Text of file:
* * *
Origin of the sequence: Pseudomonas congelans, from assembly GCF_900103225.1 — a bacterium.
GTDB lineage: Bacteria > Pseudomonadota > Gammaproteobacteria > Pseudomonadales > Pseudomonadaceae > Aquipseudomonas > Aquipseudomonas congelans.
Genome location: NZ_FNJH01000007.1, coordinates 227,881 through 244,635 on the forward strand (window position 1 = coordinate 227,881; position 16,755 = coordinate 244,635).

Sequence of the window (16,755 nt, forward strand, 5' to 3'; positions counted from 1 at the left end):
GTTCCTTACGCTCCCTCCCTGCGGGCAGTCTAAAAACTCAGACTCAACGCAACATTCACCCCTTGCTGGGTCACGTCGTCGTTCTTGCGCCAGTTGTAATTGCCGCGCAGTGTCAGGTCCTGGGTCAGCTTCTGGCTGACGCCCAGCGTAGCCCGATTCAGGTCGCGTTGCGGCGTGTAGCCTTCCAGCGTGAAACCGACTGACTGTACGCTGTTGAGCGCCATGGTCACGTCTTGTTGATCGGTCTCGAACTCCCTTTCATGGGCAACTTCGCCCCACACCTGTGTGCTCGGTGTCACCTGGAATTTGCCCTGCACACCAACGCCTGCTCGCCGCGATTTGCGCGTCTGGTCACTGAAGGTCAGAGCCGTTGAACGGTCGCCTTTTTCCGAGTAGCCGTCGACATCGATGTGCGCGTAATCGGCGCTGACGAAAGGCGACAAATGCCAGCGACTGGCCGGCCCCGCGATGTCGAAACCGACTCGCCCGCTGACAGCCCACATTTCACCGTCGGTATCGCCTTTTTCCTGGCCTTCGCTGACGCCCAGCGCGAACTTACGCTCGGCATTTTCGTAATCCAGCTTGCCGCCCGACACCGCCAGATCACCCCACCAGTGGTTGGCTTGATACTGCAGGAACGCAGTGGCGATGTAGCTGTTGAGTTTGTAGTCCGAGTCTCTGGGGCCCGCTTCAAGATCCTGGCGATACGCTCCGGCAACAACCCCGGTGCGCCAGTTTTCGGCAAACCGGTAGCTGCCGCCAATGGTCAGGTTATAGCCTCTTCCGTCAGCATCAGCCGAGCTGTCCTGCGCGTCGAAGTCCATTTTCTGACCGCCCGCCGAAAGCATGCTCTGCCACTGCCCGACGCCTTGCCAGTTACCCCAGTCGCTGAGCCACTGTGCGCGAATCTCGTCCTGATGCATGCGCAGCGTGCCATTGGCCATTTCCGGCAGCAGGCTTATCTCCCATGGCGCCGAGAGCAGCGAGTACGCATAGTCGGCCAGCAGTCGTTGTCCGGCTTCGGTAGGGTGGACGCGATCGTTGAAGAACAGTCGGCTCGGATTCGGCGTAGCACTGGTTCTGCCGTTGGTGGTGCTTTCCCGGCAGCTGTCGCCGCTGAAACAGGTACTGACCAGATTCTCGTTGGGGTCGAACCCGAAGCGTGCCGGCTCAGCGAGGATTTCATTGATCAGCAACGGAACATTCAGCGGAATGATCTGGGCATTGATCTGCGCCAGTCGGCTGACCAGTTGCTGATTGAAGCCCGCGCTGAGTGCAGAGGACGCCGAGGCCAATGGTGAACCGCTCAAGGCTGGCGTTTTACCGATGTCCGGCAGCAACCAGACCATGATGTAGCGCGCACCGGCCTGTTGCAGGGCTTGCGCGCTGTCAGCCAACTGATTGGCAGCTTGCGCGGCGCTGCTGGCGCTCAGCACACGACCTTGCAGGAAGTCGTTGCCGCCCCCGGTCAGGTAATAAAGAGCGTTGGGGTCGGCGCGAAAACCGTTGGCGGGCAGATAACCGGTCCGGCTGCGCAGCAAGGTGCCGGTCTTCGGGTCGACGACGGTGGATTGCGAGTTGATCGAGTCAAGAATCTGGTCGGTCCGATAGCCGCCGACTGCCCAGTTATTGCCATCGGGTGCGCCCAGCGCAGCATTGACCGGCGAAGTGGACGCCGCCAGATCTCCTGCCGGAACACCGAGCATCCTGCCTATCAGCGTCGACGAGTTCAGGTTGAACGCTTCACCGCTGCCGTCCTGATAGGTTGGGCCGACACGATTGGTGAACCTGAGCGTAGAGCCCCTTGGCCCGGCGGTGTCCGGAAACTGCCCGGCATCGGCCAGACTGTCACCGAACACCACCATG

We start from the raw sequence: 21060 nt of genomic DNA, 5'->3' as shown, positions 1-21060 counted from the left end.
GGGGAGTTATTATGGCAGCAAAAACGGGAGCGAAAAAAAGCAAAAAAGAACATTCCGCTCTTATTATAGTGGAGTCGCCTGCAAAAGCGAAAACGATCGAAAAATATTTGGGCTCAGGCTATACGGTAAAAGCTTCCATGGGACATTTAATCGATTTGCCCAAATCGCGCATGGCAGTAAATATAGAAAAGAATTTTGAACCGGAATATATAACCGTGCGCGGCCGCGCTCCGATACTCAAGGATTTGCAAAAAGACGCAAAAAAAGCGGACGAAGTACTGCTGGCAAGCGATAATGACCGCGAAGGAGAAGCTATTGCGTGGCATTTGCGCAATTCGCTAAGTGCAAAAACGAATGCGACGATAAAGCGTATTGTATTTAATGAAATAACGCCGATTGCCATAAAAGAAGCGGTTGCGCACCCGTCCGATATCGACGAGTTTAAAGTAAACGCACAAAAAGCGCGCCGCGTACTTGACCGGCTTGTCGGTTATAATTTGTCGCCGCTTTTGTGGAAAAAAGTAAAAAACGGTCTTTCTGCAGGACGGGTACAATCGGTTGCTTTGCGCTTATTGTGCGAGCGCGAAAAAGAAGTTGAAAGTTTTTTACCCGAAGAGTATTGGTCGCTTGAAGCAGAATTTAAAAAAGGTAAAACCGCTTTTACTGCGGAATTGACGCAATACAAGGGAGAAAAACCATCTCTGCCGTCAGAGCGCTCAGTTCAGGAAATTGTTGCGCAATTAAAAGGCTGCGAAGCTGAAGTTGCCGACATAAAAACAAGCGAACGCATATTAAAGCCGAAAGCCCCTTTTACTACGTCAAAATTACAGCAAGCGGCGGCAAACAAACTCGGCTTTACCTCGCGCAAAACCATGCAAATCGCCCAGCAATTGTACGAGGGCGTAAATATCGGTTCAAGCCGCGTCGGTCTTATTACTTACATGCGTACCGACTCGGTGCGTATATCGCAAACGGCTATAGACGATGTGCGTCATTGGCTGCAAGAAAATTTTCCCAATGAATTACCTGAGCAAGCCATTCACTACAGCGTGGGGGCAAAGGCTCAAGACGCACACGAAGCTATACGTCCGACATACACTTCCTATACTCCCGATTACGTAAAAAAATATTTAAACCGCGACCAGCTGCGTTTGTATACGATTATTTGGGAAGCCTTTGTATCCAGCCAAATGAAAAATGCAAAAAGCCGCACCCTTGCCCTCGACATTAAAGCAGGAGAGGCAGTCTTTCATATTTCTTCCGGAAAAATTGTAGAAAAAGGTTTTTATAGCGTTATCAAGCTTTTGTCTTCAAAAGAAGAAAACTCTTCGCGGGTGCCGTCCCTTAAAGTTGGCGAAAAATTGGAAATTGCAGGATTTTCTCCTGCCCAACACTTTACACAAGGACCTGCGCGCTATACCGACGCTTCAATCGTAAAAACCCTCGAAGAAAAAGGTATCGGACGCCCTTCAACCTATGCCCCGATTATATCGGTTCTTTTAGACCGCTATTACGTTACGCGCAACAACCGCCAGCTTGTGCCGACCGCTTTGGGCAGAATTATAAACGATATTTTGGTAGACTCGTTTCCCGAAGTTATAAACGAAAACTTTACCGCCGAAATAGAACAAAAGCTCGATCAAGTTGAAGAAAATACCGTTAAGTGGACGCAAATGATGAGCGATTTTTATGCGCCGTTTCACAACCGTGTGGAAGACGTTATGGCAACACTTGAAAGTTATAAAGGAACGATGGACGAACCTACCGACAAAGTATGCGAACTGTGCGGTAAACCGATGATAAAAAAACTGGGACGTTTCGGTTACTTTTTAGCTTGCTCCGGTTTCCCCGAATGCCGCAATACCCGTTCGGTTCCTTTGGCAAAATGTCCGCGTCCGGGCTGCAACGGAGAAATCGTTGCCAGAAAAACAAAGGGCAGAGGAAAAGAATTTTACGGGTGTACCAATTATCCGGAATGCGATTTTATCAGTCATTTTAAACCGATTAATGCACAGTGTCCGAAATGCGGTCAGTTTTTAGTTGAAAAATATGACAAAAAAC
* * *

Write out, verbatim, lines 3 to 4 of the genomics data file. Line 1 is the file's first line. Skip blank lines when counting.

Genome location: NZ_FNJH01000007.1, coordinates 227,881 through 244,635 on the forward strand (window position 1 = coordinate 227,881; position 16,755 = coordinate 244,635).

Sequence of the window (16,755 nt, forward strand, 5' to 3'; positions counted from 1 at the left end):